24/03/2012
24 Mar 2012

24 March 2012

24 Mar 2012

24 March 2012

Featured articles

Features
Lloyd Evans
Web exclusive debate report: ‘Immigration: Enough is Enough’

The Spectator recently held a debate at the Royal Geographic Society with the motion ‘Immigration: Enough is Enough’. Proposing it were Frank Field MP, Dominic Raab MP and Kiran Bali MBE JP. Opposing were Oliver Kamm, Jenni Russell and David Aaronovitch. Andrew Neil chaired. Here is Lloyd Evans' review: ‘I’m a coward,’ admitted Frank Field, the Birkenhead MP, proposing the motion. For years, his Labour party membership had prevented him from speaking out about immigration.

Web exclusive debate report: ‘Immigration: Enough is Enough’
Jonathan Fenby
Cracks in China

The downfall of Bo Xilai has been the closest thing the Chinese get to a proper public scandal. Here was the attention-seeking boss of the mega-municipality of Chongqing, a colourful rock star in the country’s monochrome politics, sacked in mysterious circumstances that gripped a gossip-hungry nation. China’s authorities this week even felt compelled to ban the word ‘coup’ from microblogging sites, amid wild speculation that an overthrow was in the offing.

Cracks in China
Andrew Gilligan
The retirement of Rebus

No place for him in Scotland’s new McCop megaforceHere is an intro to get all Scottish Nationalists fuming about London media bias: Alex Salmond is abolishing John Rebus. Well, all right — this recalcitrant Scots detective never actually existed in the first place. And even in fiction, he’s been drawing his generous public-sector pension for some time now. But if Scotland’s First Minister reads crime novels, he will know that many of the successful ones depend as much on place as on character and plot — Conan ­Doyle’s clattering Victorian London, Morse’s Oxford, and a Rebus Edinburgh that keeps tourist board officials awake at night.

The retirement of Rebus
Leo Mckinstry
Give me strength

Carlsberg Special Brew is the beer of Churchill, Kingsley Amis – and me. They can’t ban itI have a confession to make: I am writing this article under the influence. As I tap away at my laptop, a can of lovely Carlsberg Special Brew sits on the table beside me, acting on my brain as oil acts on a car engine: lubricating the moving parts. Ever since I found that it could help to speed up my word output, strong Danish beer has been essential to my writing career, so it’s a great shock to discover that the government has Special Brew in its sights.

Give me strength
Clarissa Tan
Baby economics

How – and why – ten-year-olds are being taught to run a businessThere’s an excited buzz in the Year 6 class of Yeading Junior School, in outer London. The ten-year-olds recently set up a polytunnel in the school grounds, and now they’re deciding which vegetables to plant in the new polythene greenhouse. Their teacher, Mrs Taylor, is cheerful but firm: ‘When the vegetables are grown, we’ll sell them for profit.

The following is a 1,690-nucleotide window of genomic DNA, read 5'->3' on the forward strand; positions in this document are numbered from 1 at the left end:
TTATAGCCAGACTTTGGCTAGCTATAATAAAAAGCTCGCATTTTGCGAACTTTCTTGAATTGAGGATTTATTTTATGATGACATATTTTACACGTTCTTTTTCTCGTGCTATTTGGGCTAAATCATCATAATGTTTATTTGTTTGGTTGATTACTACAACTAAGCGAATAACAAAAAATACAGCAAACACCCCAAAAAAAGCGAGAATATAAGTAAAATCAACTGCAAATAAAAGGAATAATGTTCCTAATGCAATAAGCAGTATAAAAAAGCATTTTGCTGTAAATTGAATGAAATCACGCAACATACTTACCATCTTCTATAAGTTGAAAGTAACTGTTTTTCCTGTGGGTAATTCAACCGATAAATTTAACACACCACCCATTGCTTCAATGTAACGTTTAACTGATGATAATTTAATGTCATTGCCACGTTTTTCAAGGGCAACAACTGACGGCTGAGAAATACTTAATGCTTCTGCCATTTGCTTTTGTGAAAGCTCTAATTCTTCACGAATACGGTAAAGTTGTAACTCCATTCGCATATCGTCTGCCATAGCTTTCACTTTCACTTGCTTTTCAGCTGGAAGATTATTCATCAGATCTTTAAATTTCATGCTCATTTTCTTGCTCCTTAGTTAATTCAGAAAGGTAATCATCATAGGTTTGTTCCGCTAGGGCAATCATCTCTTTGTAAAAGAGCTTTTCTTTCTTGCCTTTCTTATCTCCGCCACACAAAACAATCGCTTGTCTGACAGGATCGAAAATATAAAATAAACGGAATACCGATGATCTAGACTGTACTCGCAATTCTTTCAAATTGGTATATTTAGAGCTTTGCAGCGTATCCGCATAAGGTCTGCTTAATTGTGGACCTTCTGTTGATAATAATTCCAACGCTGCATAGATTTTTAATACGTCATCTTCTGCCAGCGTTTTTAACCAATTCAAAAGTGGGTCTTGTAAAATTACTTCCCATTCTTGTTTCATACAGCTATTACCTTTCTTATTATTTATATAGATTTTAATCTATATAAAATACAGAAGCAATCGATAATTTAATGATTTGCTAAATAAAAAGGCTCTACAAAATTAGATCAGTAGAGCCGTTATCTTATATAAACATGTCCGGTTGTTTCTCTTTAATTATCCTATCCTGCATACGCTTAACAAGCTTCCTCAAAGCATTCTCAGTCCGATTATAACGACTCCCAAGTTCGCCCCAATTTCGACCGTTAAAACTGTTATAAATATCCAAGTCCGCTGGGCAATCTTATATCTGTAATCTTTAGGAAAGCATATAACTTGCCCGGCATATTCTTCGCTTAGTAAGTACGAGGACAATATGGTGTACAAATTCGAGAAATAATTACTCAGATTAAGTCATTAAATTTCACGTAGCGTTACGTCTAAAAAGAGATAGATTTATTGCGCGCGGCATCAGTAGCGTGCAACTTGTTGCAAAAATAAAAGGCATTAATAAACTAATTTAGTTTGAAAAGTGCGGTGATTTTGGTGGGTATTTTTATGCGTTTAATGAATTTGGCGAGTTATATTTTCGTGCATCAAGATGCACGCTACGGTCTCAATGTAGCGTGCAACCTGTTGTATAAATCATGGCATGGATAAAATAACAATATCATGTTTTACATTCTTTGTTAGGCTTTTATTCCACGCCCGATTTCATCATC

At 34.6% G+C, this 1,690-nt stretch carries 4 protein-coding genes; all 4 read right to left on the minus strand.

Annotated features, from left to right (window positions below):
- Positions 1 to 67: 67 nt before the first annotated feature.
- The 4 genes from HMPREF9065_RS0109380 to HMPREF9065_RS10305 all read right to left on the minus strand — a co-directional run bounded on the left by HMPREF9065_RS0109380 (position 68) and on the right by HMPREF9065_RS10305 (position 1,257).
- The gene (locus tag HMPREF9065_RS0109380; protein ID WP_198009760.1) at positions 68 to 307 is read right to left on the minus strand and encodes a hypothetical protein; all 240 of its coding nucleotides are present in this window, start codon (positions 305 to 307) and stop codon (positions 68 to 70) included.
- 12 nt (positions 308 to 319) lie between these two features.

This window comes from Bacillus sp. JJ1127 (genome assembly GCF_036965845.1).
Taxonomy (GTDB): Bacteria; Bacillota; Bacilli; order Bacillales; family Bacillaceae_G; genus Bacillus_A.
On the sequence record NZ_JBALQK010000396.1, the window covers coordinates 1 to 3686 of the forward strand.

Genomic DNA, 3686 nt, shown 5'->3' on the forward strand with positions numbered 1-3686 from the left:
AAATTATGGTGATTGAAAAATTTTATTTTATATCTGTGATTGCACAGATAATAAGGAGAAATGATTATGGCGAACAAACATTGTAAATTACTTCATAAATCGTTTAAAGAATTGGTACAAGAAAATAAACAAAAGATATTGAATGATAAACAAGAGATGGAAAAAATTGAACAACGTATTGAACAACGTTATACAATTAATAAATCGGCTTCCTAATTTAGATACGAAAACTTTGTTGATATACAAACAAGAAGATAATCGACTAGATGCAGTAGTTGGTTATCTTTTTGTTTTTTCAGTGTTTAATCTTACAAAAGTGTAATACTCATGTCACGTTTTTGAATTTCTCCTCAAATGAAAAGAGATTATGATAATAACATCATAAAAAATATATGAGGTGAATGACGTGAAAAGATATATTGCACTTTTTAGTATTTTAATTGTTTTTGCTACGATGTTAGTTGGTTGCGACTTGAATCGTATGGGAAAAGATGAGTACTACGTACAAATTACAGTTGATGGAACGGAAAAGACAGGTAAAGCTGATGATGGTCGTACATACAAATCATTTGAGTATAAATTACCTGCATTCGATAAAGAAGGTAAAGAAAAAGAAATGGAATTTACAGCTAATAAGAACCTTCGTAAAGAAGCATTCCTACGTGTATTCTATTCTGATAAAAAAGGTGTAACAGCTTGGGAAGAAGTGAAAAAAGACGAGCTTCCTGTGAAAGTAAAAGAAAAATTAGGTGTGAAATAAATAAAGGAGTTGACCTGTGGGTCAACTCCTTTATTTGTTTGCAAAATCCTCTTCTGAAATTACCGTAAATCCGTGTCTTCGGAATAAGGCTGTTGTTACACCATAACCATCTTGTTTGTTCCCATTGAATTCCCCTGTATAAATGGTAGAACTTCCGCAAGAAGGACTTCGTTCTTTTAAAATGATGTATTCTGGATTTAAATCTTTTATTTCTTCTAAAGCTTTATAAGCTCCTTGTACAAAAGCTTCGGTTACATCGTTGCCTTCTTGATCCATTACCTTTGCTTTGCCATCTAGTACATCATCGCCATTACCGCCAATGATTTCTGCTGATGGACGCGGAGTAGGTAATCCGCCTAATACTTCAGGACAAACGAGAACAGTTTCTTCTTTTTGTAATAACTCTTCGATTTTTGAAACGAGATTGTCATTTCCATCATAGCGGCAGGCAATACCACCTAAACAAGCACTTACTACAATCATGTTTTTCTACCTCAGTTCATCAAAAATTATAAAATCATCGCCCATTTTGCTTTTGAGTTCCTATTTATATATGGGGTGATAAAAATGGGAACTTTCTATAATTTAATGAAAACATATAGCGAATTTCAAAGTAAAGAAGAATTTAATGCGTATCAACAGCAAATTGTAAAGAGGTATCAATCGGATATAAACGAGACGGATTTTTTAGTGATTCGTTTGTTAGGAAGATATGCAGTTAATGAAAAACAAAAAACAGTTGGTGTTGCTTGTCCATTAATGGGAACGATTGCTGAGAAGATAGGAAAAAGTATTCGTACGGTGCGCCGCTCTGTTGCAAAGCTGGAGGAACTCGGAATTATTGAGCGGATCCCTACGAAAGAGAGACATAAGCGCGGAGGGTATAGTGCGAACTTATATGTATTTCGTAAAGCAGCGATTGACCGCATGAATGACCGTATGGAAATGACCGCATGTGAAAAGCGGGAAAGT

Baby economics
Douglas Murray
Apostle of doubt

One staple of our national comedy is that someone must always fill the role of ‘Barmy Bishop’. While at Durham David Jenkins occupied the position, as perhaps in recent years has Rowan Williams. Certainly Richard Holloway recalls the morning while Bishop of Edinburgh when he woke to discover he had become the incumbent.His liberal views on women priests and gay rights, as well as vocal doubts over the literal claims of Christianity (culminating in his 1999 book Godless Morality) caused derision in the press and eventually made his position as a Bishop and Primus of the Scottish Episcopal Church untenable.

Apostle of doubt
Christopher Howse
Spanish Notebook

Round a bend in the mountain path, between the flowering rosemary and the wild box bushes, above the spine of bare rock that stretched like a dragon’s tail hundreds of feet down into the valley of the unseen river below, someone had sprayed in black letters on the unsuitable surface of the ground: ‘Catalunya is not Spain’. True enough, but where is? In the 700-mile railway journey I’ve been making over the past week from Montserrat in the east to La Coruña on the Atlantic, not many places.

Spanish Notebook
Patrick Skene-Catling
Travel Special - Grenada: Fit for a prince

Having visited most of the islands of the Caribbean when they were British colonies and since they were granted independence, I am convinced that Grenada, in the far south-east, is the fairest one of all. Its volcanic origin created wonderfully varied landscapes, from mountainous rainforests down to fertile plantations and a palmy littoral, brightened by bougainvillea, hibiscus, jasmine, orchids….

Travel Special - Grenada: Fit for a prince
Ian Thomson
Travel Special - Jamaica: Meeting the queen’s man

This August, Jamaica celebrates the 50th anniversary of independence. Amid the bunting and parades, talk will be of Britain’s continued presence in the island and the role of the monarchy in particular. Jamaicans are often incredulous that Queen Elizabeth II should still be their head of state. The Jamaican prime minister, Portia Simpson-Miller, has taken steps to replace the Queen with an elected president; yet she vigorously embraced Prince Harry during his Jubilee tour.

Travel Special - Jamaica: Meeting the queen’s man
Lucinda Baring
Travel Special - Antigua: Far from the madding beach

It’s easy to slide into comfortable sloth in Antigua: breakfast, swim, sleep, read; lunch, swim, sleep, read — a morsel of frozen fruit on a stick or afternoon tea here, a snorkelling trip or paddle in a glass-bottomed canoe there. Then perhaps a game of tennis or trip to the spa, followed by dinner.But you’d be a fool to snooze your time in Antigua away. We made some wonderful discoveries.

Travel Special - Antigua: Far from the madding beach
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